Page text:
United States District Court, N.D. Texas, Dallas Division
TRACY ARNOLD, as the Personal Representative of the Estate of DARIN W. ARNOLD, deceased, Plaintiff,
BNSF RAILWAY COMPANY f/k/a Burlington Northern and Santa Fe Railway Company, Defendant.
MEMORANDUM OPINION AND ORDER
LINDSAY, UNITED STATES DISTRICT JUDGE
the court is Defendant's Motion for More Definite
Statement and Motion for Lone Pine Order (Doc. 17),
filed December 6, 2018. After considering the motions,
response, reply, pleadings, and applicable law, the court
denies Defendant's Motion for More
Definite Statement, denies the Motion for
Lone Pine Order, and denies
Defendant's alternative request to file a
“no-evidence” summary judgment motion at this
early stage of the case (Doc. 17).
Factual and Procedural Background
W. Arnold (the “Decedent”) died on July 30, 2018,
after working for Burlington Northern and Santa Fe Railway
Company (“Defendant”) for 22 years. On behalf of
the Decedent's estate, Tracy Arnold
(“Plaintiff”), the Decedent's wife, sued
Defendant for negligence under the Federal Employers
Liability Act (“FELA”), 45 U.S.C. § 51
et seq., and violations of the Federal Locomotive
Inspection Act (“LIA”), 49 U.S.C. § 20701,
alleging that the Decedent's death was caused by his
exposure to toxic substances and known carcinogens while
working on the Defendant's railroad during his
employment. Plaintiff alleges that the Decedent “worked
out of [Defendant's] Cherokee Yard in Tulsa, OK[, ] from
which he made runs to Ardmore, OK; Springfield, MO; Madill,
OK[;] and  Dallas, TX” and was also
“temporarily based in the Dallas Yard.” Plaintiff
seeks damages in the amount of $400, 000. Pl.'s Compl.
December 6, 2018, Defendant moved for a more definite
statement under Federal Rule of Civil Procedure 12(e).
Defendant also moved for entry of a Lone Pine order.
Among other things, Defendant contends that Plaintiff has
failed to identify the chemicals to which the Decedent was
exposed, the location of his exposure, and the date of his
initial exposure. On December 26th, 2018, Plaintiff filed a
response to both the motion for more definite statement and
the motion for a Lone Pine order, to which Defendant
replied on January 8, 2019, making the motions ripe for
Motion for More Definite Statement
Rule 8(a) and Rule 12(e) Legal Standard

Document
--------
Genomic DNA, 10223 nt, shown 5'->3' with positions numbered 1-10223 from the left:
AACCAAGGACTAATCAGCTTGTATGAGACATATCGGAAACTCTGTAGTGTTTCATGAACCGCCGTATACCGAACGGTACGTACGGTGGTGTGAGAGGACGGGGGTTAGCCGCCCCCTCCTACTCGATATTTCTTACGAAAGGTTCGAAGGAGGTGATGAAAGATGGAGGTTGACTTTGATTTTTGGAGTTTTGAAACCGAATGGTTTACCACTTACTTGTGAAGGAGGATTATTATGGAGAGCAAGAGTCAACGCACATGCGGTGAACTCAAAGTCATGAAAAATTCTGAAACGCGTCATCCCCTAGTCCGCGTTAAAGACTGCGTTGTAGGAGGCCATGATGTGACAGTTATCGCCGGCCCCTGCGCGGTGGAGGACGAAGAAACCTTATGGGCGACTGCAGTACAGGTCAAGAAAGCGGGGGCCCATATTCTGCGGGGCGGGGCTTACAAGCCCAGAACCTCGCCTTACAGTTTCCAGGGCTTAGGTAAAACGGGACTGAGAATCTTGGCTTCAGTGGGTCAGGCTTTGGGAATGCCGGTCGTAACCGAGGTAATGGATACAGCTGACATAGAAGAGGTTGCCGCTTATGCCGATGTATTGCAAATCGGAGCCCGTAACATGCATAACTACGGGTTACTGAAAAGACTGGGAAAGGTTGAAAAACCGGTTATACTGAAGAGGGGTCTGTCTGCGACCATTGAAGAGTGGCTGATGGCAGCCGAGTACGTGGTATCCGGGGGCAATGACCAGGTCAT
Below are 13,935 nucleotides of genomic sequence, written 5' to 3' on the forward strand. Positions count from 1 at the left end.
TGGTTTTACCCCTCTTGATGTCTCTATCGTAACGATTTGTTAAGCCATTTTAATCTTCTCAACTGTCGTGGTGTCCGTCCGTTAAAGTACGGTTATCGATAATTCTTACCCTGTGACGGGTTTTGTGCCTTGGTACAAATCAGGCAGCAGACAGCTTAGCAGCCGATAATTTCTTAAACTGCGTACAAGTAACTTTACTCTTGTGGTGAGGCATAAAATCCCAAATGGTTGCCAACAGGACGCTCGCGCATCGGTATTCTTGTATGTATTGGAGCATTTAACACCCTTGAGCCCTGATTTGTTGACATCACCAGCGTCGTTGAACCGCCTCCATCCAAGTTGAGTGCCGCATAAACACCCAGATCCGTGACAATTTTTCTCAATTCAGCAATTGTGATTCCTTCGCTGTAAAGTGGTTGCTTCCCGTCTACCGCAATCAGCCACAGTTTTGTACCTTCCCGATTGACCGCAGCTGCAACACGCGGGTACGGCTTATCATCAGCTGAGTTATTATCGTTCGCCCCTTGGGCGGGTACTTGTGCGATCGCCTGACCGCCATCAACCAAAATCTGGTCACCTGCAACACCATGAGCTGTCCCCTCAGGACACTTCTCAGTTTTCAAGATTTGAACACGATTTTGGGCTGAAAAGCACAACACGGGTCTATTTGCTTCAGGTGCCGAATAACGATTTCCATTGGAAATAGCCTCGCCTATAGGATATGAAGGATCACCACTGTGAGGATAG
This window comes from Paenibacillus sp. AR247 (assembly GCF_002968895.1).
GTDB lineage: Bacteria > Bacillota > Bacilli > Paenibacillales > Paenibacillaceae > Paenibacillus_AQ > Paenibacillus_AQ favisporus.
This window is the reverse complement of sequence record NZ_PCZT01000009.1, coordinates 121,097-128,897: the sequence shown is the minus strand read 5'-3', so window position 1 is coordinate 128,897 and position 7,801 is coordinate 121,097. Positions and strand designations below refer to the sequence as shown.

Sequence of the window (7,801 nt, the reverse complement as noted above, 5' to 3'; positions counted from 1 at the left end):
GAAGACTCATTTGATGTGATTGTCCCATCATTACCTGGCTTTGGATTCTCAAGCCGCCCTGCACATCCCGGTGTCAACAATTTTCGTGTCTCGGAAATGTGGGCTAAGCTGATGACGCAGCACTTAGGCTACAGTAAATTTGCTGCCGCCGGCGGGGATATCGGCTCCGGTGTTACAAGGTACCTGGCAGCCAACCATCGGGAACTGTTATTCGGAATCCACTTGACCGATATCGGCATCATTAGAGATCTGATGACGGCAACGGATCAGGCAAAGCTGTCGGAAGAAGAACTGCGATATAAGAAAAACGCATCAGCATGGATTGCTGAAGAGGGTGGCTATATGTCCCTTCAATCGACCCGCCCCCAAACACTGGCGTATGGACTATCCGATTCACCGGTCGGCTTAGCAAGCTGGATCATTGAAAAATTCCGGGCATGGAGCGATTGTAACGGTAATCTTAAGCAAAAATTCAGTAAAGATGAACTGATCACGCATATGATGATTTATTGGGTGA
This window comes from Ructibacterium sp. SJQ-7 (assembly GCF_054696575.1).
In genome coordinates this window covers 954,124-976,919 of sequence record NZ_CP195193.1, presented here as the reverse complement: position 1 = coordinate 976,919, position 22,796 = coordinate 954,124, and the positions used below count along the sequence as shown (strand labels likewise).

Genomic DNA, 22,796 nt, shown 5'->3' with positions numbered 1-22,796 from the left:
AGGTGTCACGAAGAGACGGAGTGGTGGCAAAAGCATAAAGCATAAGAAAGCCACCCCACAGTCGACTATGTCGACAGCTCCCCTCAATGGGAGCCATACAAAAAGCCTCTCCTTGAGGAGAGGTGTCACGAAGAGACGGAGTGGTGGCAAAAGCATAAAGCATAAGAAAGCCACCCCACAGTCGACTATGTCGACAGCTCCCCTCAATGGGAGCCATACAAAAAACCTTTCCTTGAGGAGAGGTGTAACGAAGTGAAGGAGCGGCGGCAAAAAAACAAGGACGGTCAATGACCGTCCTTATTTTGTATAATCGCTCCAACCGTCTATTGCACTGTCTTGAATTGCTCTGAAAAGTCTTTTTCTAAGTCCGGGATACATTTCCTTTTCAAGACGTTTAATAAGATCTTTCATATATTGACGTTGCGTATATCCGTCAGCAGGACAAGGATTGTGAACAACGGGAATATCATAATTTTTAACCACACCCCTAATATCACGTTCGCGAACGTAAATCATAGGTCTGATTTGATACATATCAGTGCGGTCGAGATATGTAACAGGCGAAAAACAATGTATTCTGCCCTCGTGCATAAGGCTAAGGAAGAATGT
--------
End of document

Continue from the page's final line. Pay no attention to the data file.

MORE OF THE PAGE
8(a)(2) of the Federal Rules of Civil Procedure requires a
pleading to contain “a short and plain statement of the
claim showing that the pleader is entitled to relief.”
Rule 8 only requires “notice” pleading.
Accordingly, it is not necessary that the pleader set forth
each and every factual allegation supporting a claim. The
“short and plain statement, ” however, must
contain sufficient allegations of fact “that will give
the defendant fair notice of what the plaintiff's claim
is and the grounds upon which it rests.” Leatherman
v. Tarrant Cty. Narcotics Intell. & Coordination
Unit, 507 U.S. 163, 168 (1993) (internal quotation marks
and citation omitted). A motion for a more definite statement
under Rule 12(e) should be granted to clarify the complaint
only when the complaint is so unintelligible that the court
cannot “make out one or more potentially viable legal
theories, ” and is “so vague or ambiguous that
the opposing party cannot respond, even with a simple denial,
in good faith or without prejudice to itself.”
Sefton v. Jew, 204 F.R.D. 104, 106 (W.D. Tex. 2000).
When a respondent complains of matters that could be answered
via discovery, a motion for more definite statement is not
warranted. Arista Records, LLC v. Greubel, 453
F.Supp.2d 961, 972 (N.D. Tex. 2006).
Law Applicable to Claims Brought Under FELA and for LIA
noted, Plaintiff asserts a claim under FELA for negligence
and alleges that Defendant violated the LIA. “Under
[the] FELA, an injured railroad employee may recover damages
for ‘injury or death resulting in whole or in part from
the negligence' of the railroad.” Huffman v.
Union Pac. R.R., 675 F.3d 412, 416 (5th Cir. 2012)
(quoting 45 U.S.C. § 51). The FELA provides the
exclusive remedy for a railroad employee engaged in
interstate commerce who suffers an injury that is caused by a
railroad employer's negligence. Id. (citation
omitted). It requires a railroad to provide “a
reasonably safe work environment for its employees.”
Huffman , 675 F.3d at 417 (citing Urie v.
Thompson, 337 U.S. 163, 179 n.16 (1949)). Thus, the
question that arises in most FELA cases is “whether the
railroad exercised reasonable care in creating a reasonably
safe working environment.” Rivera v. Union Pac. R.
Co., 378 F.3d 502, 507 (5th Cir. 2004). Negligence under
the FELA “exists if the defendant railroad ‘knew,
or by the exercise of due care should have known' that
its conduct was ‘inadequate to protect [the plaintiff]
and similarly situated employees.'”
Huffman , 675 F.3d at 417 (quoting Urie,
337 U.S. at 178). A claim for negligence under the FELA
requires factual allegations that support a “breach of
[the] standard of care, causation, and damages.”
Huffman, 675 F.3d at 419 (citing Consolidated
Rail Corp. v. Gottshall, 512 U.S. 532, 540 (1994)). When
“an injury has multiple causes, it is sufficient if the
railroad's ‘negligence played a part-no matter how
small-in bringing about the injury.'”
Huffman, 675 F.3d at 419 (quoting CSX Transp.,
Inc. v. McBride, 564 U.S. 685, 698 (2011)).
LIA, formerly known as the Boiler Inspection Act, amended the
FELA “substantively if not in form.”
Urie, 337 U.S. at 189. The LIA is not a basis for
liability; rather, it imposes an absolute and continuing duty
on a railroad carrier to provide safe equipment. Danko v.
Union Pac. R. Co., No. 405-CV-153-BE, 2007 WL 1854059,
at *5 (N.D. Tex. June 28, 2007) (citing Urie, 337
U.S. at 188-89, which explained that a cause of action under
the LIA is brought as an FELA action).
A railroad carrier may use or allow to be used a locomotive
or tender on its railroad line only when the locomotive or